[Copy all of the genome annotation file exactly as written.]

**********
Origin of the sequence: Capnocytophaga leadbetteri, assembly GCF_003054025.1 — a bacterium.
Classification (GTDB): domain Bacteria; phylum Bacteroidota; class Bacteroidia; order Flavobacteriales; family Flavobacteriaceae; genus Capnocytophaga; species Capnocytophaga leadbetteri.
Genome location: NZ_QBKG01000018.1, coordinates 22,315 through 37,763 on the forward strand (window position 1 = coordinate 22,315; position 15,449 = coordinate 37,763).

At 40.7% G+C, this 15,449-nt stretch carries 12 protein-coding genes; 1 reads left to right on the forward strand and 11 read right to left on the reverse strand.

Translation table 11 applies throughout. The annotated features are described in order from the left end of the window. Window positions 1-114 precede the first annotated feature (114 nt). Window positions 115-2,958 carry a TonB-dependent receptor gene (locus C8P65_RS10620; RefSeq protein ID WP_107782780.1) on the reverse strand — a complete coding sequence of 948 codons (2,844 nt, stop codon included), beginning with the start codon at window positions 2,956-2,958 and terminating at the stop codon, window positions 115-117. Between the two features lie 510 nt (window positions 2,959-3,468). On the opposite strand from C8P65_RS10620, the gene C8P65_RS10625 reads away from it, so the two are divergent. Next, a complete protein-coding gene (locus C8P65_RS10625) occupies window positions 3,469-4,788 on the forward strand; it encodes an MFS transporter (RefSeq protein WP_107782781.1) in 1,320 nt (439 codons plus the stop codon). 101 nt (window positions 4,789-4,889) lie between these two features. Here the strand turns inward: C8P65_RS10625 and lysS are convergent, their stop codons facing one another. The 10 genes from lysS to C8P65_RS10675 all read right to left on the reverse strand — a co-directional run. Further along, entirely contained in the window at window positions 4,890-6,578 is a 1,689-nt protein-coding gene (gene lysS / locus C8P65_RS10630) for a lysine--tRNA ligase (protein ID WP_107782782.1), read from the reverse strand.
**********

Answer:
Origin of the sequence: Capnocytophaga leadbetteri, assembly GCF_003054025.1 — a bacterium.
Classification (GTDB): domain Bacteria; phylum Bacteroidota; class Bacteroidia; order Flavobacteriales; family Flavobacteriaceae; genus Capnocytophaga; species Capnocytophaga leadbetteri.
Genome location: NZ_QBKG01000018.1, coordinates 22,315 through 37,763 on the forward strand (window position 1 = coordinate 22,315; position 15,449 = coordinate 37,763).

At 40.7% G+C, this 15,449-nt stretch carries 12 protein-coding genes; 1 reads left to right on the forward strand and 11 read right to left on the reverse strand.

Translation table 11 applies throughout. The annotated features are described in order from the left end of the window. Window positions 1-114 precede the first annotated feature (114 nt). Window positions 115-2,958 carry a TonB-dependent receptor gene (locus C8P65_RS10620; RefSeq protein ID WP_107782780.1) on the reverse strand — a complete coding sequence of 948 codons (2,844 nt, stop codon included), beginning with the start codon at window positions 2,956-2,958 and terminating at the stop codon, window positions 115-117. Between the two features lie 510 nt (window positions 2,959-3,468). On the opposite strand from C8P65_RS10620, the gene C8P65_RS10625 reads away from it, so the two are divergent. Next, a complete protein-coding gene (locus C8P65_RS10625) occupies window positions 3,469-4,788 on the forward strand; it encodes an MFS transporter (RefSeq protein WP_107782781.1) in 1,320 nt (439 codons plus the stop codon). 101 nt (window positions 4,789-4,889) lie between these two features. Here the strand turns inward: C8P65_RS10625 and lysS are convergent, their stop codons facing one another. The 10 genes from lysS to C8P65_RS10675 all read right to left on the reverse strand — a co-directional run. Further along, entirely contained in the window at window positions 4,890-6,578 is a 1,689-nt protein-coding gene (gene lysS / locus C8P65_RS10630) for a lysine--tRNA ligase (protein ID WP_107782782.1), read from the reverse strand.